I shut my eyes in order to see.
– Paul Gauguin –
In describing Leonardo da Vinci’s fascination with water and fluids, the science writer Phillip Ball describes how seeing interfered with Leonardo’s perspective. In his book Flow, Ball explains that Leonardo ‘had to sit and stare for hours: not to see things more sharply, but, as it were, to stop seeing …’
In my own art[making] I have noticed that my best drawings are those that have originated in blindness. I am not visually impaired in any way, but in either closing my eyes or blindfolding myself I have produced what I regard to be my most honest work. In some strange way seeing interferes with my feeling of authenticity.
Seeing restricts me.
Over time I have become increasingly interested in ways in which my body either traces or translates sensory input. When [not]seeing is in response to sounds, thoughts or imagination there is little doubt that I experience enhanced fluidity of gestural motion. I would like to think that I am what the writer-artist Siri Hustvedt terms as an embodied creative see-er.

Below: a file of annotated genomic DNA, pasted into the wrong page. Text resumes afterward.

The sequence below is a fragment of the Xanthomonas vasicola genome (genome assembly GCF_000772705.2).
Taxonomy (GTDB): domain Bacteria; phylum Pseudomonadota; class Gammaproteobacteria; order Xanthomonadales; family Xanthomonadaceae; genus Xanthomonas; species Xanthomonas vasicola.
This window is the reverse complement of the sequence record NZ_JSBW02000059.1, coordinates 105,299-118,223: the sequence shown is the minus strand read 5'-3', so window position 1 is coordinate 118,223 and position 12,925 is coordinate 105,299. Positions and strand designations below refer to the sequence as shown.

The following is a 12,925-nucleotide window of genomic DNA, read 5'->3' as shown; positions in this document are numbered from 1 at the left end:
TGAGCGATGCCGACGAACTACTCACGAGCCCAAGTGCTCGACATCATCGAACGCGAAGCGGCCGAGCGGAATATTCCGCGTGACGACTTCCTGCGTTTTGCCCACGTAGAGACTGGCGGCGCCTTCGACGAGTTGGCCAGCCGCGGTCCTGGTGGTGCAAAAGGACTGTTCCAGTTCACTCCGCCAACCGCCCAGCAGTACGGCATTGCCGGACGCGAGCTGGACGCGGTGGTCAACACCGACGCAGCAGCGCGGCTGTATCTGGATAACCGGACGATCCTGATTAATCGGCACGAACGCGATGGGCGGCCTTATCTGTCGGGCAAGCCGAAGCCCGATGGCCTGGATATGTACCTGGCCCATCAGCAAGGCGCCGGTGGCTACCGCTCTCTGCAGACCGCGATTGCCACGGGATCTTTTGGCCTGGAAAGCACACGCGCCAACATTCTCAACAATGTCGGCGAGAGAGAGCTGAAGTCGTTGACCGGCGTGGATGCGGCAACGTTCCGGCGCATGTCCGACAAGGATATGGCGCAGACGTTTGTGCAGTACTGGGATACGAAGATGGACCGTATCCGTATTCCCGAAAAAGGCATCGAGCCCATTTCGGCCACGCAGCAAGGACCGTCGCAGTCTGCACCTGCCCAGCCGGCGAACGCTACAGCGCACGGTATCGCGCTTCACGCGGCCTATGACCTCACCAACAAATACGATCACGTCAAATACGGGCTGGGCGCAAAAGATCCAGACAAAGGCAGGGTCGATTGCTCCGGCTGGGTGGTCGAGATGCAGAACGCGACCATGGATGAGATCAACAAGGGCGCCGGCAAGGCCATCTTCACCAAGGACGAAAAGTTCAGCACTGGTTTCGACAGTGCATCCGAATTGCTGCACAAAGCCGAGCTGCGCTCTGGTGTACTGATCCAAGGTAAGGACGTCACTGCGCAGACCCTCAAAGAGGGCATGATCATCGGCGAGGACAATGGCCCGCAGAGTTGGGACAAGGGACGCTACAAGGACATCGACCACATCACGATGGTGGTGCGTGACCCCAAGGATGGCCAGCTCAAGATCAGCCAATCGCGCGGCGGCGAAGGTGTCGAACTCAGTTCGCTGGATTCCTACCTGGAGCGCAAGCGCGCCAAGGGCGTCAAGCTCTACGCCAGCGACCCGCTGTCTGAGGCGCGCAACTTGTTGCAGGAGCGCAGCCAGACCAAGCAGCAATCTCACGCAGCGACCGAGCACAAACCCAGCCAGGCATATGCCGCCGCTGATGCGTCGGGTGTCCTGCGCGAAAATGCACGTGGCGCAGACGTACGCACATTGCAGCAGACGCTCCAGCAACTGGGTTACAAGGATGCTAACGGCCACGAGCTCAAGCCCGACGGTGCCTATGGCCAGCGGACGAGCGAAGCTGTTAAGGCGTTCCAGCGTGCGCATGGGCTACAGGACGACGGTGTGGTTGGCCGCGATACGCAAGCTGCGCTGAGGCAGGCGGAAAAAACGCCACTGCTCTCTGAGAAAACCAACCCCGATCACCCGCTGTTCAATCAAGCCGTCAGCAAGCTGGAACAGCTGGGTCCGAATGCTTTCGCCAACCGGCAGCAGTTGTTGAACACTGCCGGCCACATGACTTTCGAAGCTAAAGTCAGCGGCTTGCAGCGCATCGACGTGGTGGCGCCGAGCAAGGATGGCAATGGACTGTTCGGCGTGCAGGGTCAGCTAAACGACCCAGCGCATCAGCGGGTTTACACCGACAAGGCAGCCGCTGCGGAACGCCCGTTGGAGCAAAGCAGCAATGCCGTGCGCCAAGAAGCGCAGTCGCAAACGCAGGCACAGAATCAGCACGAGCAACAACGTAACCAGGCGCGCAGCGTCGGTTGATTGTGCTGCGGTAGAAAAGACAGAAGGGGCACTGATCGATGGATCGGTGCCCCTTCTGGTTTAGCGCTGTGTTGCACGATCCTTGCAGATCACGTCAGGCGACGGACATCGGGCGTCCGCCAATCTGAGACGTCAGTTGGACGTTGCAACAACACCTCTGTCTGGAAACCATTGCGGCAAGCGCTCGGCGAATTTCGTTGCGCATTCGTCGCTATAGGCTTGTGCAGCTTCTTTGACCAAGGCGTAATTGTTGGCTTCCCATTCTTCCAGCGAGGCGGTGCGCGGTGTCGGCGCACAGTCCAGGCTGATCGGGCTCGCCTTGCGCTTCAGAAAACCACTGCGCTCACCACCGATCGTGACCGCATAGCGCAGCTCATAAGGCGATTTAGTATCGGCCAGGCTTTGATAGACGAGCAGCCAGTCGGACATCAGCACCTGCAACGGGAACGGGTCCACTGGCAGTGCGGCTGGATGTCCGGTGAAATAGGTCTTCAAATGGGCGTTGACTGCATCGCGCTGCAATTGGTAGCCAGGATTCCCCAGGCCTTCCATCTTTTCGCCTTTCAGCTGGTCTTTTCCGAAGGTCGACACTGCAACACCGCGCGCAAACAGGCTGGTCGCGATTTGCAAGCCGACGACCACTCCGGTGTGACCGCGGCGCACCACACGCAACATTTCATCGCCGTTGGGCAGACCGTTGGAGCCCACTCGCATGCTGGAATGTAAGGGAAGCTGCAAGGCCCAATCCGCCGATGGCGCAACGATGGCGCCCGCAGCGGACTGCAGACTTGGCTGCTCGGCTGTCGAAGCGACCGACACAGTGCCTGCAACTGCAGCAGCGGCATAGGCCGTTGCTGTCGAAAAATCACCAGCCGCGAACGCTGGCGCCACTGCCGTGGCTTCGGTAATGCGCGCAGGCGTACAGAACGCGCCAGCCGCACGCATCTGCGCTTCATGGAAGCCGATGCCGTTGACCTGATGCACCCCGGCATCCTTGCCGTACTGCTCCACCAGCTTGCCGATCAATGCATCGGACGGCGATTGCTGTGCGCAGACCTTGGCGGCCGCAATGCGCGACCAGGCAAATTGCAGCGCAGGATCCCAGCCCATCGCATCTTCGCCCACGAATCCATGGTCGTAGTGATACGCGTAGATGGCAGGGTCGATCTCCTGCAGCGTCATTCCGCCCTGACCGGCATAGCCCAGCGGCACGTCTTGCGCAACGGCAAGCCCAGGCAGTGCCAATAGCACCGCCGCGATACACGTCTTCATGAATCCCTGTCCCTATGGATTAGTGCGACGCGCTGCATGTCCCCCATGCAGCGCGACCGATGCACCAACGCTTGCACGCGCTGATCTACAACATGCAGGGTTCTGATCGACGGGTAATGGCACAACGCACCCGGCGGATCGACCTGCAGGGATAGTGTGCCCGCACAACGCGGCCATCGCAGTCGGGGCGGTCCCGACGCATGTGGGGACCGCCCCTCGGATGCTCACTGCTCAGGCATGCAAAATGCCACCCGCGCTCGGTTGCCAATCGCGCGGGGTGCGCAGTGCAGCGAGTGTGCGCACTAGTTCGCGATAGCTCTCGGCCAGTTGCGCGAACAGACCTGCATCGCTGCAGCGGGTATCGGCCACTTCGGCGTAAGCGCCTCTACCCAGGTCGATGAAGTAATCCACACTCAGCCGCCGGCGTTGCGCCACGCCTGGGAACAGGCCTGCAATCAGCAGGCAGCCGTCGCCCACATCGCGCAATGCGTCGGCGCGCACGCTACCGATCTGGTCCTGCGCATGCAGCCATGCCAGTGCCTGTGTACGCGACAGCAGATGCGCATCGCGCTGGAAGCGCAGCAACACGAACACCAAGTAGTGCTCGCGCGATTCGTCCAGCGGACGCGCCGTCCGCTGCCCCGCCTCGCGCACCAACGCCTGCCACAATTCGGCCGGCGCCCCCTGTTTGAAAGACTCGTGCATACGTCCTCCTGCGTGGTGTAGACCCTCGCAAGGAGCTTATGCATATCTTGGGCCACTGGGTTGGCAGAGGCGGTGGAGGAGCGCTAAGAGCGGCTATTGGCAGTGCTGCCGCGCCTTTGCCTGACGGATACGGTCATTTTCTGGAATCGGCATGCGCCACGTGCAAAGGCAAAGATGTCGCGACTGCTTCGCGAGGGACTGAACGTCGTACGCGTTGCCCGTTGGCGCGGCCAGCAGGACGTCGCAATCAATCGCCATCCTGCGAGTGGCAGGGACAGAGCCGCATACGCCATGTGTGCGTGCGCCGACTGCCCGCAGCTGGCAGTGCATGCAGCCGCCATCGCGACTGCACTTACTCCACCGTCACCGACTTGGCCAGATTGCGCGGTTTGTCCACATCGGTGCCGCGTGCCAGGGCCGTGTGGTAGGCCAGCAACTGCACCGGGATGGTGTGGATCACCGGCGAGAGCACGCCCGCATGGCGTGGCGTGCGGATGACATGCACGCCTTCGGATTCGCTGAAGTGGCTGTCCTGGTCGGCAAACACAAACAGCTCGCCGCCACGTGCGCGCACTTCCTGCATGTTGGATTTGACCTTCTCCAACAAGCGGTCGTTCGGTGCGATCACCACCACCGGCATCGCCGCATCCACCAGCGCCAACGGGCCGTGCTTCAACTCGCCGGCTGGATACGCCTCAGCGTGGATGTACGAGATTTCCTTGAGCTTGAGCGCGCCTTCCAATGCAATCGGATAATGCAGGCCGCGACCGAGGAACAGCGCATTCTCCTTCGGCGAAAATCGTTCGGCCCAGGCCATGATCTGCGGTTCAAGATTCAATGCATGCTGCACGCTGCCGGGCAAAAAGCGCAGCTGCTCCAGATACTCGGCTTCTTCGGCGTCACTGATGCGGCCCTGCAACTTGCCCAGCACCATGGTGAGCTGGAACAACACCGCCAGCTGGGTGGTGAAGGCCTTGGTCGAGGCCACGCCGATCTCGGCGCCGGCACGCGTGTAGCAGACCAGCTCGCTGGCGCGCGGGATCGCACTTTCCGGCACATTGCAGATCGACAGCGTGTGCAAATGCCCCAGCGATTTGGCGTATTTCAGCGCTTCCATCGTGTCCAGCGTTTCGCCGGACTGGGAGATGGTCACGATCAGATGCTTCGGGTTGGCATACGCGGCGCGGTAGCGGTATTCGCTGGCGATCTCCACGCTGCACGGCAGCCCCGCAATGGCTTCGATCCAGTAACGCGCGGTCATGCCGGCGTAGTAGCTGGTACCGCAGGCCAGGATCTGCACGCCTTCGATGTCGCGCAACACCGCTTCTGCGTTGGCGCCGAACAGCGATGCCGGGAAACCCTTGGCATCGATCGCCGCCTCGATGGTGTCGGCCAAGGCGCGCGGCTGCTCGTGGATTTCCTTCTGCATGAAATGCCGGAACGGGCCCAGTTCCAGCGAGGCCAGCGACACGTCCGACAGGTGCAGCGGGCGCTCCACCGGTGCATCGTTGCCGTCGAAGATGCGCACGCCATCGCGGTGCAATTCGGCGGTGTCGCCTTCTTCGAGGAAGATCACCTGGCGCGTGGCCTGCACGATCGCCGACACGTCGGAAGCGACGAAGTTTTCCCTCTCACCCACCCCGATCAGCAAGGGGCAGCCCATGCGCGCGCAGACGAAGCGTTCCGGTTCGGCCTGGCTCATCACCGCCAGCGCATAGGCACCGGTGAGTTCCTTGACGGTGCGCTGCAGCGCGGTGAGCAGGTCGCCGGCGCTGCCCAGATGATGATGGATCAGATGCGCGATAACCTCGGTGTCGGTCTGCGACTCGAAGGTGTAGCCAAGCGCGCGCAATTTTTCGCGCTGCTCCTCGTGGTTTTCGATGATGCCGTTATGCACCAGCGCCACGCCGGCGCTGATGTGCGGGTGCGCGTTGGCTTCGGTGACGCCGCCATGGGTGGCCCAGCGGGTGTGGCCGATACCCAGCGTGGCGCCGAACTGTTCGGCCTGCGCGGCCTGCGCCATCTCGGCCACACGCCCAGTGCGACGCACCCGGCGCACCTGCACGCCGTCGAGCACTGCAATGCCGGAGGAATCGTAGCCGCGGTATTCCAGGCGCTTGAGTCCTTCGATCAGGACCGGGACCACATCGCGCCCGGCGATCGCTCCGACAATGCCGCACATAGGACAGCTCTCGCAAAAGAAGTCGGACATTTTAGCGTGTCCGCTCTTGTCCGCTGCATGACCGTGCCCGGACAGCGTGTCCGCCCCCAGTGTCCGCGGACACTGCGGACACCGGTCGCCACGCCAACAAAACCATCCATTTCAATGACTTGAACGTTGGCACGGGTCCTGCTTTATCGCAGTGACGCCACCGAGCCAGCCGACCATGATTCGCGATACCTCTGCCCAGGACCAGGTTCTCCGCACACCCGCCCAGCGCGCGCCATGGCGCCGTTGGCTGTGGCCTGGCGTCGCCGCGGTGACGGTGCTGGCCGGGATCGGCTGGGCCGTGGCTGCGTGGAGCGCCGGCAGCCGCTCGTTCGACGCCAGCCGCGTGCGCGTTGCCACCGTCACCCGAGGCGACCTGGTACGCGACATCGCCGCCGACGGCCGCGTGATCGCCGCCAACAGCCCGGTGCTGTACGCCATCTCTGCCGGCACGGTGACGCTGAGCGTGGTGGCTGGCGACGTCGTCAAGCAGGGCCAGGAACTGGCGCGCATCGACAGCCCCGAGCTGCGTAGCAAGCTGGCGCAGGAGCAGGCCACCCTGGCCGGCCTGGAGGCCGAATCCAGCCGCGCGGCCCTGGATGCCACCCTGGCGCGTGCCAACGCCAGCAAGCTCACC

Whilst in the process of performing embodied seeing, my focus naturally navigates towards tracing my body’s inner, rhythmic patterning to the sensory input I am receiving. To obtain a deeper sense of my own corporeality I typically close my eyes. Mostly, the visual output of [not]seeing evokes deep validity for me.
Why is it that I need to shut my eyes in order to see? As a visual person, should seeing not be evoking the opposite reaction? Why does seeing create doubt? How important is perspective in seeing? In Living, Thinking, Looking Hustvedt is of the opinion that the loss of perspective is a desirable state:
Losing perspective is an intellectual virtue because it requires mourning, confusion, re-orientation, and new thoughts.
A willingness to lose perspective means an openness to others who are guided by a set of unfamiliar propositions.
To lose perspective by [not]seeing is, as Ball says of Leonardo ‘…to transcend the limitations of [the] eyes.’ Recently seeing The Refusal of Time – Kentridge’s collaboration with Phillip Miller, CatherineMeyburgh, PeterGalison & DadaMasilo -at the IZIKO South African Gallery in Cape Town, I experienced such a transcendence of visual limitations. Here, seeing meant [not]seeing, as a torrent of multiple sensory inputs flooded my body.
I literally closed my eyes in order to see, thereby gaining confusion, re-orientation and new thoughts (which I traced).